Phrases for betrayal, treason, and that one backstabbing friend
Choice Chengyu is a regular column, examining interesting, unique or newsworthy examples of chengyu—four-character idioms or proverbs, derived from historical and mythical events.
On May 25, 1644, ex-Ming general Wu Sangui surrendered to the Manchu army, opening the gate at Shanhai Pass to allow his former enemies inside the Great Wall. This was believed to be the decisive move that allowed the Manchus to conquer the capital and establish the Qing dynasty.
One of the most controversial turncoats in Chinese history, Wu later backstabbed his new masters, instigating an eight-year rebellion to overthrow the Qing in 1673. Treachery, though, is nothing new in history, and there are as many chengyu for gratitude as for betrayal. On the 375th anniversary of Wu’s infamous double-cross, why not learn a few?
忘恩负义 Forget favors and betray a friendship
One of the most widely used terms for an ingrate, this phrase is often heard in TV dramas:
Nǐ zhège wàng’ēn-fùyì de wúchǐ xiǎorén！
You are such shameless, ungrateful scum！
背信弃义 Betray trust and renege on a commitment
This phrase focuses on a breach of trust, rather than failure to pay back a favor, and is most often applied to a former friend or ally:
Wǒ méi xiǎngdào tā jìngrán zhème bèixìn-qìyì.
I didn’t expect he’d betray our trust like this.
吃里扒外 Eat one side’s food and cater to the other
This is a colloquial expression, referring to those who obtain favors from one party while secretly serving an opponent. For example:
There are double-dealers within our company who sell information to our rivals.
Wǒmen gōngsī yǒu rén chīlǐ-páwài, bǎ xìnxī mài gěi duìshǒu.
见利忘义 Forget what’s right at the sight of profit
This idiom comes from the Book of Han. After the death of the first Han emperor, Liu Bang, the family of his wife, Empress Lü, plotted a coup and installed her nephew, Lü Lu, as a general of the Han military. When Empress Dowager Lü died in 180 BCE, details of the plot came to light. Officials loyal to the emperor’s family persuaded Lü Lu’s close friend, Li Ji, to use a forged imperial edict to trick Lü Lu, leading to the defeat and massacre of the entire remaining Lü family. Li later received a promotion for his part in the conspiracy.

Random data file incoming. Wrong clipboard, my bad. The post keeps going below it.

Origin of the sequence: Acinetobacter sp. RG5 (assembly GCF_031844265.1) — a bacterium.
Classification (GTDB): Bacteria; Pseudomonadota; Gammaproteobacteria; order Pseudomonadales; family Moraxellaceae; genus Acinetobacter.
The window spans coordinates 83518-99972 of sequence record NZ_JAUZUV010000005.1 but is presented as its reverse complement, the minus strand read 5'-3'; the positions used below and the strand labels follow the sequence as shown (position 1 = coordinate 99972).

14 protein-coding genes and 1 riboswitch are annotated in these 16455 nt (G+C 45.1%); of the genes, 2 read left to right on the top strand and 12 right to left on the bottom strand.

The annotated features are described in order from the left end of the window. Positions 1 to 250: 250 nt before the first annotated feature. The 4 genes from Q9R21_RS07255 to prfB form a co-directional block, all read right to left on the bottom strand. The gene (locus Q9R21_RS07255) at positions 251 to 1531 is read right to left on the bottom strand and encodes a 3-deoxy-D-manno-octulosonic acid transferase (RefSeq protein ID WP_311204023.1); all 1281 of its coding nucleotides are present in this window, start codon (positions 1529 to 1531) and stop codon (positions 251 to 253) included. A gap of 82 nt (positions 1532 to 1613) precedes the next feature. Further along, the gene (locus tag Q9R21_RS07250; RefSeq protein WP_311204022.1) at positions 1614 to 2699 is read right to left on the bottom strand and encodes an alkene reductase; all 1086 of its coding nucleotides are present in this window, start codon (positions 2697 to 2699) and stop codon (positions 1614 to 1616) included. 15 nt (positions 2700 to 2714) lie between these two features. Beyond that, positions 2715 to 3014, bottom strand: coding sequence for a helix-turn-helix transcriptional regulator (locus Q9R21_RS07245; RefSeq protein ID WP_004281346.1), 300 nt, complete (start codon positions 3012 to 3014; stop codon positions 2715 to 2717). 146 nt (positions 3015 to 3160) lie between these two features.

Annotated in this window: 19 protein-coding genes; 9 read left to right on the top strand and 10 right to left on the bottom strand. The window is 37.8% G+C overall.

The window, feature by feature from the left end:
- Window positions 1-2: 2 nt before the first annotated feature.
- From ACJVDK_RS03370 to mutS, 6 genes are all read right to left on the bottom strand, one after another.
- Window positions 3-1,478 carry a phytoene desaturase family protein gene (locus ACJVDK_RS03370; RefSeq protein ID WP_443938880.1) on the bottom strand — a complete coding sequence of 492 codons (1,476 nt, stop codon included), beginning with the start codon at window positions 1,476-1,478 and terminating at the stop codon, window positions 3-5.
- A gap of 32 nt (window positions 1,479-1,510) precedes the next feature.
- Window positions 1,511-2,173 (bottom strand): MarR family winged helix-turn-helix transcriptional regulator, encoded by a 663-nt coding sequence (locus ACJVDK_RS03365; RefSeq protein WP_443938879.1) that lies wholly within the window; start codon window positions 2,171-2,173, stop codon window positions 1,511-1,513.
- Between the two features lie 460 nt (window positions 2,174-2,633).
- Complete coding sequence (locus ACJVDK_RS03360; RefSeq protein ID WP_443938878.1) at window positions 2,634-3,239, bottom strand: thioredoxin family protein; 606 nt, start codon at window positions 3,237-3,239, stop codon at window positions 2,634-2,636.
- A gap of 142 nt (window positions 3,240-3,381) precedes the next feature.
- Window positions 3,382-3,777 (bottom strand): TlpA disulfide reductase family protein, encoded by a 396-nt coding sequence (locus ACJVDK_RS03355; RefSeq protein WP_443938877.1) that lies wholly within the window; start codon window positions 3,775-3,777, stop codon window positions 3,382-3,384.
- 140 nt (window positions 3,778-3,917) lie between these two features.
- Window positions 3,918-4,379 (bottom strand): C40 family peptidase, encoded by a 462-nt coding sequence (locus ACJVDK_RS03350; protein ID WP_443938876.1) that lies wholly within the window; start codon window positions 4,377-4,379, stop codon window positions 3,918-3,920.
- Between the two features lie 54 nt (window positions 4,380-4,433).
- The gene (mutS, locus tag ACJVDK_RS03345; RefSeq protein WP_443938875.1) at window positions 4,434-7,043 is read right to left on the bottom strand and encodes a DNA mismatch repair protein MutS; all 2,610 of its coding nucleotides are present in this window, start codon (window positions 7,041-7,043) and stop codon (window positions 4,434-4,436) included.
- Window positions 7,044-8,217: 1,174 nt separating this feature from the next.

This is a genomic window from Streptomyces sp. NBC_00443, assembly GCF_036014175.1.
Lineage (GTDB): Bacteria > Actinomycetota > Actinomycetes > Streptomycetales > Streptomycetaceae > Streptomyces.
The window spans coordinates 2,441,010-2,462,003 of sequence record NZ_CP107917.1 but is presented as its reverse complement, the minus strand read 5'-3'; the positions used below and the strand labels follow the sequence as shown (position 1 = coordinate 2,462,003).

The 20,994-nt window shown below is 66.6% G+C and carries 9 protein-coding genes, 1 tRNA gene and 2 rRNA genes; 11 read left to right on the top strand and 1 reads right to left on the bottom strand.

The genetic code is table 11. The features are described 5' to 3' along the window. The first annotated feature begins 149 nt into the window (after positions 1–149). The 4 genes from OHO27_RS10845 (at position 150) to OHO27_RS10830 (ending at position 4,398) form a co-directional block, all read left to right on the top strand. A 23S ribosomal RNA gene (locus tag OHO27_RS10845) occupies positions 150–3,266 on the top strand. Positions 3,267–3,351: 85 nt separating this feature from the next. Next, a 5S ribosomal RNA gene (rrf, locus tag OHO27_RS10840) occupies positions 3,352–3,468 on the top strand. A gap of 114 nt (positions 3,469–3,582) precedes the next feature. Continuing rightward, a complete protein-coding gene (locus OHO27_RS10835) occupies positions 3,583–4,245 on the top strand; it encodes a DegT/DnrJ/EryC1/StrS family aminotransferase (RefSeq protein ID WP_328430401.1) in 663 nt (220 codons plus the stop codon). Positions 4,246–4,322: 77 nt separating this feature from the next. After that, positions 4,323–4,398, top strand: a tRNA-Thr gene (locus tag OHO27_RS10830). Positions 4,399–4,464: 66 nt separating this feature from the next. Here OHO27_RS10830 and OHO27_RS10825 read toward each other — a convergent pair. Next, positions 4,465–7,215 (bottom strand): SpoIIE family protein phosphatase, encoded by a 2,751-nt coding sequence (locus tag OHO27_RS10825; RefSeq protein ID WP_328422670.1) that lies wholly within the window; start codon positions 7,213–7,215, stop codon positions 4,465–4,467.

Although historians reviled Empress Lü and her family as cruel and illegitimate rulers, they also condemned Li for his role in unseating them, because it involved betraying his friend. Even the author of the Book of Han acknowledged this, saying: “It’s called betrayal if one forgets what is right at the sight of profit…although Li did it for the good of the country.”
He never sacrifices principles for profit; there must have a good explanation for what he did.
Tā búshì yí gè jiànlì-wàngyì de rén, tā zhème zuò yídìng shì yǒu lǐyóu de.
过河拆桥 Dismantle the bridge after crossing the river
During the Yuan dynasty, a high official named Xu Youwang strongly opposed the Emperor Shun’s plan to abolish the tradition of imperial examinations. But the emperor didn’t listen, and instead humiliated Xu by ordering him to head-up the line of officials who came to hear the edict in court. Later, another official, Pu Hua, mocked Xu as being “among those who demolish the bridge after crossing the river,” implying that he had pulled up the ladder behind him after obtaining his own success. Though this accusation was obviously unfair, the expression was passed down:
Now they have got what they want, they’ll kick me out without the least scruple!
Xiànzài tāmen de mùdì dádào le, jiù yào guòhé-chāiqiáo, bǎ wǒ yì jiǎo tīkāi!
众叛亲离 Opposed by the public and deserted by one’s followers
Betrayal is usually considered a bad thing, but ancient historians also believed that a person betrayed by multiple followers must have done something to deserve it.
During the Spring and Autumn period, Prince Zhou Yu of the State of Wei killed his own brother and claimed the throne. According to the Zuo Zhuan, his countrymen were outraged by this fratricide. In order to divert attention, Zhou Yu decided to launch a war, in alliance with the Song, Chen, and Cai states, against the State of Zheng.
The king of the State of Lu asked his advisers whether Zhou Yu would succeed. As one replied, “Zhou Yu did cruel things without remorse. He will be opposed by the public and deserted by his followers.” Before long, Zhou was indeed assassinated by a subordinate.
He acts so unreasonably, that sooner or later he will be opposed by everyone!
Tā zhème dàoxíng nìshī, chízǎo yào zhòngpàn-qīnlí!
Cover image from VCG